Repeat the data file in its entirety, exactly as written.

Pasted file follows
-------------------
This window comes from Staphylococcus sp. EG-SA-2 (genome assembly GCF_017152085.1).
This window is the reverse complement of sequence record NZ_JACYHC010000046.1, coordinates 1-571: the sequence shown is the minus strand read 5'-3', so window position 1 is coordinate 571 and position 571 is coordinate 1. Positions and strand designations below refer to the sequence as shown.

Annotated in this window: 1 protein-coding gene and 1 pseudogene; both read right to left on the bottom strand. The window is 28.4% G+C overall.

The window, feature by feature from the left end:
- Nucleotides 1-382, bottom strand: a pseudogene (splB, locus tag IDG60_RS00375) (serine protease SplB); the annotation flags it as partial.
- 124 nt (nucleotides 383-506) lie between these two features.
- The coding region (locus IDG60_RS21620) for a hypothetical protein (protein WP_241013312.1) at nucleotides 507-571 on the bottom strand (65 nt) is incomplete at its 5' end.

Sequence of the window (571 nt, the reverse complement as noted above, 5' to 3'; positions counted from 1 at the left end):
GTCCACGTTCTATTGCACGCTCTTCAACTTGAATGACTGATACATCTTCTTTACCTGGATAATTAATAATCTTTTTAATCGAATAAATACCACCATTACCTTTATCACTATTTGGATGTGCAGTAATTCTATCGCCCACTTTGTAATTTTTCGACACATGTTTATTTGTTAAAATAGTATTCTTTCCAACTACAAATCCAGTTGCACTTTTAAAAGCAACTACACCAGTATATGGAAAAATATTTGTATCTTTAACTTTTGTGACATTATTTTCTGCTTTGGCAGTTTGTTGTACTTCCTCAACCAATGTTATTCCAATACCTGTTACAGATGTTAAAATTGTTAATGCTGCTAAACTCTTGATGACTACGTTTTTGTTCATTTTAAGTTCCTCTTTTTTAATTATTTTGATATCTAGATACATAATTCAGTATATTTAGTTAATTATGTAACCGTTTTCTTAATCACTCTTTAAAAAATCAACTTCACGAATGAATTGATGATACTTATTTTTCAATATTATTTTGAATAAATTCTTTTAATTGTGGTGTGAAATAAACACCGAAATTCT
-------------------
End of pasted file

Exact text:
This window comes from Staphylococcus sp. EG-SA-2 (genome assembly GCF_017152085.1).
This window is the reverse complement of sequence record NZ_JACYHC010000046.1, coordinates 1-571: the sequence shown is the minus strand read 5'-3', so window position 1 is coordinate 571 and position 571 is coordinate 1. Positions and strand designations below refer to the sequence as shown.

Annotated in this window: 1 protein-coding gene and 1 pseudogene; both read right to left on the bottom strand. The window is 28.4% G+C overall.

The window, feature by feature from the left end:
- Nucleotides 1-382, bottom strand: a pseudogene (splB, locus tag IDG60_RS00375) (serine protease SplB); the annotation flags it as partial.
- 124 nt (nucleotides 383-506) lie between these two features.
- The coding region (locus IDG60_RS21620) for a hypothetical protein (protein WP_241013312.1) at nucleotides 507-571 on the bottom strand (65 nt) is incomplete at its 5' end.

Sequence of the window (571 nt, the reverse complement as noted above, 5' to 3'; positions counted from 1 at the left end):
GTCCACGTTCTATTGCACGCTCTTCAACTTGAATGACTGATACATCTTCTTTACCTGGATAATTAATAATCTTTTTAATCGAATAAATACCACCATTACCTTTATCACTATTTGGATGTGCAGTAATTCTATCGCCCACTTTGTAATTTTTCGACACATGTTTATTTGTTAAAATAGTATTCTTTCCAACTACAAATCCAGTTGCACTTTTAAAAGCAACTACACCAGTATATGGAAAAATATTTGTATCTTTAACTTTTGTGACATTATTTTCTGCTTTGGCAGTTTGTTGTACTTCCTCAACCAATGTTATTCCAATACCTGTTACAGATGTTAAAATTGTTAATGCTGCTAAACTCTTGATGACTACGTTTTTGTTCATTTTAAGTTCCTCTTTTTTAATTATTTTGATATCTAGATACATAATTCAGTATATTTAGTTAATTATGTAACCGTTTTCTTAATCACTCTTTAAAAAATCAACTTCACGAATGAATTGATGATACTTATTTTTCAATATTATTTTGAATAAATTCTTTTAATTGTGGTGTGAAATAAACACCGAAATTCT